...and what you need to know (starting with the fact 'Budweiser' is a German adjective describing something from the city of Budweis, located in the Czech Republic).
It's kind of complicated, but when broken down into pint-sized items, does go down rather smoothly.
The Budweiser Bier Buergerbraeu (that is, in plain terms the Brewery for Citizens) in the Czech city of Budweis began selling what they called Budweiser. They started exporting to the US in 1875.
Anheuser-Busch started using the Budweiser name in the US, and registered it two years later.
A trademark dispute arose between the two companies selling Budweiser in the US. It was decided that the Czechs could use the name in Europe, and Anheuser-Busch could use the name only in North America.
Anheuser-Busch applied for the registration mark in the UK. In other, unrelated news, ABBA has their first #1 album in the UK.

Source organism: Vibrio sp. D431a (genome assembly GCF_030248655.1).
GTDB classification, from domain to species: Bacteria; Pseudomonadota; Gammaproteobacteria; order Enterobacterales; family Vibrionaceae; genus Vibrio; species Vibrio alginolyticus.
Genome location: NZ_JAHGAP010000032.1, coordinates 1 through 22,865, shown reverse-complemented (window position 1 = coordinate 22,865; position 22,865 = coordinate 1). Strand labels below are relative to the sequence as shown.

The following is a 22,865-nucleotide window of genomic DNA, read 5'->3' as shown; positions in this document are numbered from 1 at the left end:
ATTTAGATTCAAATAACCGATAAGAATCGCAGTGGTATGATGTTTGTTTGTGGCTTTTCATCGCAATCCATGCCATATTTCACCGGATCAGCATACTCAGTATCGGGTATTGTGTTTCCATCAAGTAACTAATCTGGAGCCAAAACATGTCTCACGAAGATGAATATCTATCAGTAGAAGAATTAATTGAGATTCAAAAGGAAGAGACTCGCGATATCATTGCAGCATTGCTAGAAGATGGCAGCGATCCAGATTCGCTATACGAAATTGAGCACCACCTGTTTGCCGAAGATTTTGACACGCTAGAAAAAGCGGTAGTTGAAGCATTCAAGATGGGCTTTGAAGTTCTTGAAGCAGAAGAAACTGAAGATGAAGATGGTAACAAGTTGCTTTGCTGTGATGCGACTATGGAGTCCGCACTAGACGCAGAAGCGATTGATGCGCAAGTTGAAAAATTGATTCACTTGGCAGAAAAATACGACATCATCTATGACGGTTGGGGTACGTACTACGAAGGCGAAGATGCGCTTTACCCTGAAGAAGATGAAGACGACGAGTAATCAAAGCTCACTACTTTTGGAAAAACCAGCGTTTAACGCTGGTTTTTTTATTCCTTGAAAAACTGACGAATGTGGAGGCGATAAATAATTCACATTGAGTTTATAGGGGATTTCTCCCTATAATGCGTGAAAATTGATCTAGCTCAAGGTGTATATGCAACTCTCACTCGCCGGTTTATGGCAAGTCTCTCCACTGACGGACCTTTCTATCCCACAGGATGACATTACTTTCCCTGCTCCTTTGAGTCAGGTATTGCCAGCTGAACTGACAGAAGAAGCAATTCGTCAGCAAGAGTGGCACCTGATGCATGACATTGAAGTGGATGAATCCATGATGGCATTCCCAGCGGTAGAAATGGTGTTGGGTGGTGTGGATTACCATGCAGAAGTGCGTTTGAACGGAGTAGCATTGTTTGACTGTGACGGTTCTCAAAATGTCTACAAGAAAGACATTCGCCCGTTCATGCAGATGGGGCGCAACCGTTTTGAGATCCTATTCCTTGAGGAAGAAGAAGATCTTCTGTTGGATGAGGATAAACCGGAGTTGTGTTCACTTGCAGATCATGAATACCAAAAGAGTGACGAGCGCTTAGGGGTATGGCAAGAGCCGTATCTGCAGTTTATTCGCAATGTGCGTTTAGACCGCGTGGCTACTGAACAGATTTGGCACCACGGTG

Budvar applied for the registration mark in the UK. This could possibly have had to do with the fact that the Czechs started peeking through the Iron Curtain which had gaping holes the size of Hungary. Actually, the hole was Hungary.
Both companies were given permission by the EU to simultaneously register the name in 2000, since they'd both been sold in the UK for years.
Anheuser-Busch tried started legal action to get the name in the UK because they had applied for the registration mark earlier.
The EU Court of Justice rules that - possibly on grounds that Budvar is a beer far superior than anything that Anheuser-Busch could brew up - the Czech can continue to use the trademark in the UK. So can the Americans. Madeleine Albright must be very happy about this. And you should be, too, since it means you'll still be able to find the real king of beers in your local Waitrose.
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